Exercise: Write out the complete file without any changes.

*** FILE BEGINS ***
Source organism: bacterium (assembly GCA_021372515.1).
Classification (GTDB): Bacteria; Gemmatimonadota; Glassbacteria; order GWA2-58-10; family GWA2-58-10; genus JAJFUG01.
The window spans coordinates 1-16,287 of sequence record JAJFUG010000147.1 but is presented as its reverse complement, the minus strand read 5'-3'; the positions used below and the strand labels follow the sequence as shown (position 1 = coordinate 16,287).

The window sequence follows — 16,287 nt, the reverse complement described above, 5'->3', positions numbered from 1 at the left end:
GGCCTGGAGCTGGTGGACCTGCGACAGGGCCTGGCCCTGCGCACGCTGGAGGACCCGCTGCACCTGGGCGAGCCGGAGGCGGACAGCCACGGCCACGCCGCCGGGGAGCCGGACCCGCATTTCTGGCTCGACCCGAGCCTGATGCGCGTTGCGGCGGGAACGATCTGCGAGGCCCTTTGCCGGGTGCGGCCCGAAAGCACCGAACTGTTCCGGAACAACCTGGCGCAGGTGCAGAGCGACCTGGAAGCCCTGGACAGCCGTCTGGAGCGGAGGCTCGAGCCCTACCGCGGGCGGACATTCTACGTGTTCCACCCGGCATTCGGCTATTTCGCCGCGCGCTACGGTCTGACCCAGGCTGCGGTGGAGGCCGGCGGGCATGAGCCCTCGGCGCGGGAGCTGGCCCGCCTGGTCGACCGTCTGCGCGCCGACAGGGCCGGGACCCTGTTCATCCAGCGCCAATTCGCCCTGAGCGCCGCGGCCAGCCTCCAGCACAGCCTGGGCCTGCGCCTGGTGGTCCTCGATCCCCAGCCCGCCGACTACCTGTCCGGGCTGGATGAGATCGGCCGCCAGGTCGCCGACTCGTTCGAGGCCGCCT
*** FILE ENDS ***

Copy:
Source organism: bacterium (assembly GCA_021372515.1).
Classification (GTDB): Bacteria; Gemmatimonadota; Glassbacteria; order GWA2-58-10; family GWA2-58-10; genus JAJFUG01.
The window spans coordinates 1-16,287 of sequence record JAJFUG010000147.1 but is presented as its reverse complement, the minus strand read 5'-3'; the positions used below and the strand labels follow the sequence as shown (position 1 = coordinate 16,287).

The window sequence follows — 16,287 nt, the reverse complement described above, 5'->3', positions numbered from 1 at the left end:
GGCCTGGAGCTGGTGGACCTGCGACAGGGCCTGGCCCTGCGCACGCTGGAGGACCCGCTGCACCTGGGCGAGCCGGAGGCGGACAGCCACGGCCACGCCGCCGGGGAGCCGGACCCGCATTTCTGGCTCGACCCGAGCCTGATGCGCGTTGCGGCGGGAACGATCTGCGAGGCCCTTTGCCGGGTGCGGCCCGAAAGCACCGAACTGTTCCGGAACAACCTGGCGCAGGTGCAGAGCGACCTGGAAGCCCTGGACAGCCGTCTGGAGCGGAGGCTCGAGCCCTACCGCGGGCGGACATTCTACGTGTTCCACCCGGCATTCGGCTATTTCGCCGCGCGCTACGGTCTGACCCAGGCTGCGGTGGAGGCCGGCGGGCATGAGCCCTCGGCGCGGGAGCTGGCCCGCCTGGTCGACCGTCTGCGCGCCGACAGGGCCGGGACCCTGTTCATCCAGCGCCAATTCGCCCTGAGCGCCGCGGCCAGCCTCCAGCACAGCCTGGGCCTGCGCCTGGTGGTCCTCGATCCCCAGCCCGCCGACTACCTGTCCGGGCTGGATGAGATCGGCCGCCAGGTCGCCGACTCGTTCGAGGCCGCCT